It turned day to night, order to chaos and amusement to shock and terror. In hours an expanse of thick forest became a drab wasteland of ash, mud and fallen trees. Some said it transformed a heaven on earth into an ugly hell.
When the top of Mount St. Helens blew off with the fury of an atom bomb, it blasted into our lives.
As the eyes of the nation turned to Southwest Washington in the week that followed, the magnitude of a tragic and unforgettable Sunday sank in. Its emotional aftermath came to be written in faces and voices and actions. A woman cried over the mudhole where her riverside house once stood; a father's hands shook with frustration as he prepared to backpack into the devastated area to search for his missing son; an eerie silence engulfed a caravan of 80 cars and trucks of Toutle and Silver Lake residents briefly visiting their homes Tuesday afternoon to retrieve valuables.
May 18, 1980, began like any warm, spring Sunday. People slept in, went out for breakfast, got ready for church, drank coffee and read the morning paper. Four babies were born in Longview that day, including one at 8:41a.m.
By that time of morning a dark gray cloud was silently billowing, rapidly growing on the horizon.
And by that time, although nobody but its unfortunate witnesses realized it, a horrendous explosion had ripped off the top 1,300 feet off what was once considered the most symmetrically attractive mountain in the Northwest. Geologists later pieced together what had happened.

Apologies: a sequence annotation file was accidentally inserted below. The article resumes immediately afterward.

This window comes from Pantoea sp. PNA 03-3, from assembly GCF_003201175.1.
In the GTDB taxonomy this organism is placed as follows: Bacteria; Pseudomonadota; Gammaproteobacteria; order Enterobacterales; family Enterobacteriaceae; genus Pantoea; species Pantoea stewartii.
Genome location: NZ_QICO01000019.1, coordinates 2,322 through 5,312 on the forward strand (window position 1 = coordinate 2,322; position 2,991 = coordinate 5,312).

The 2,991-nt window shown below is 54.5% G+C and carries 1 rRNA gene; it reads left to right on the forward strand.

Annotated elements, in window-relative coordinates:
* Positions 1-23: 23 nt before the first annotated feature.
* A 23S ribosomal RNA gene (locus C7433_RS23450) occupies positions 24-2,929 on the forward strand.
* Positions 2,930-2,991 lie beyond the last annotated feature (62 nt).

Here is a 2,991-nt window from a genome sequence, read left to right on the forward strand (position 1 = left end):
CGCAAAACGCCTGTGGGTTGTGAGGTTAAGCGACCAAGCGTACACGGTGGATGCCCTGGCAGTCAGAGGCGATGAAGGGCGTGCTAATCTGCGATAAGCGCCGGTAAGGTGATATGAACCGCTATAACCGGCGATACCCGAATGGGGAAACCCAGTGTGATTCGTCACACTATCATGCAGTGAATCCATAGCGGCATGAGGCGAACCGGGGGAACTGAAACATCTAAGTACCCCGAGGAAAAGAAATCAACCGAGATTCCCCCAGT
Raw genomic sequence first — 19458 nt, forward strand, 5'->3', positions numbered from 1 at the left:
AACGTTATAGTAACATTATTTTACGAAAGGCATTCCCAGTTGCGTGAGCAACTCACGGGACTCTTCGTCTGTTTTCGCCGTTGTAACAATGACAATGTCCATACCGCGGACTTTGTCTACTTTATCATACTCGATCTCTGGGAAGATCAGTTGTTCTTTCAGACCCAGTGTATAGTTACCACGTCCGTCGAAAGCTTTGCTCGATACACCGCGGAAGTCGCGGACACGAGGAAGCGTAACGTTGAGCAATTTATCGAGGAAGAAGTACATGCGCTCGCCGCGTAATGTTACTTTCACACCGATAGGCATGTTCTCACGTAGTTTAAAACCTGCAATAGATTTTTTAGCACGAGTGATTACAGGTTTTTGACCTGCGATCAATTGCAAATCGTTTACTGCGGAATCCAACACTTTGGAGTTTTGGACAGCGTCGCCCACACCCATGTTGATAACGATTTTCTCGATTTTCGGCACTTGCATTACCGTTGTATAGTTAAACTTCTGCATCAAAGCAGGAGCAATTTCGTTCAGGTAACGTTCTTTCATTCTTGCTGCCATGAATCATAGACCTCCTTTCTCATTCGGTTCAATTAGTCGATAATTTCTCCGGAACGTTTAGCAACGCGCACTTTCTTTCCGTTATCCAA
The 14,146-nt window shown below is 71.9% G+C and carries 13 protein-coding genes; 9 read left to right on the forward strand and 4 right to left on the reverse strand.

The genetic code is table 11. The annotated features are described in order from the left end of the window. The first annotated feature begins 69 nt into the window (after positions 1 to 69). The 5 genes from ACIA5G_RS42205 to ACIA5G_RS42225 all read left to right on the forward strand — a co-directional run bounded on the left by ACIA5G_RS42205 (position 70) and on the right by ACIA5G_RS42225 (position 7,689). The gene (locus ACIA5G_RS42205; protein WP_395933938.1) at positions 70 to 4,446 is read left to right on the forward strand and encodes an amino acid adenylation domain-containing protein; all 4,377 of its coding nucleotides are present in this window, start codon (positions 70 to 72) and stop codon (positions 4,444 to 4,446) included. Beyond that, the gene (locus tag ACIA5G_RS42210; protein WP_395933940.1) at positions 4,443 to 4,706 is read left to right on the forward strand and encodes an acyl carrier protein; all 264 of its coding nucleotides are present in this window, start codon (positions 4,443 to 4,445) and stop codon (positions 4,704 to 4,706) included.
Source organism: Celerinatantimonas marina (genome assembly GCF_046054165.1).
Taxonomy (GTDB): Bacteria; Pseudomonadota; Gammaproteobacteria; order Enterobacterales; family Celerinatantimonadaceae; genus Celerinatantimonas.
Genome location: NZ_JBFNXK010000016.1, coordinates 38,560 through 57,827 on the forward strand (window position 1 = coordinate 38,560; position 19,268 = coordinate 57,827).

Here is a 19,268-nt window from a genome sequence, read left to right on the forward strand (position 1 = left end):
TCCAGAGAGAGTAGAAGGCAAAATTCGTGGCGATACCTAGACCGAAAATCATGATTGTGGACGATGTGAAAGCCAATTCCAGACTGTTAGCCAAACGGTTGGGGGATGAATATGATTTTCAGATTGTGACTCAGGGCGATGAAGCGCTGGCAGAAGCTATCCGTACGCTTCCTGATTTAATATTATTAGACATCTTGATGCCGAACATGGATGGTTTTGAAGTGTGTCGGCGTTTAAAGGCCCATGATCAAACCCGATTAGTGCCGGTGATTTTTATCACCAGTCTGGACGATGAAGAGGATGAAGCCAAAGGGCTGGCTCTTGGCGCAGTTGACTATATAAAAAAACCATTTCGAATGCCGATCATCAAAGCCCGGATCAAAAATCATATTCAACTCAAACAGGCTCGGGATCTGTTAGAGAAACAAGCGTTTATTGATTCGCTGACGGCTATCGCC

The explosion occurred at 8:32 a.m. Although tree planters working just south of the peak didn't hear it, the blast rattled windows as far north as Bellingham. The sound – an irregular series of blasts – took 12 minutes to travel 145 miles to Port Angeles.
Three cubic kilometers, about one-eighth of the mountain, blew away from its north face.
At 8:34, a shock wave knocked down trees up to 12 miles away. The energy force led a huge mass of volcanic debris. One geologist said the blast was equivalent of between 10 million and 50 million tons of TNT. If it were at the high end of the scale, it would match the largest nuclear bomb ever exploded.
The first bodies recovered from the area indicated death was instantaneous, a National Guard spokesman said. Some of the dead had their arms folded, their faces gazing toward the fatal mountain.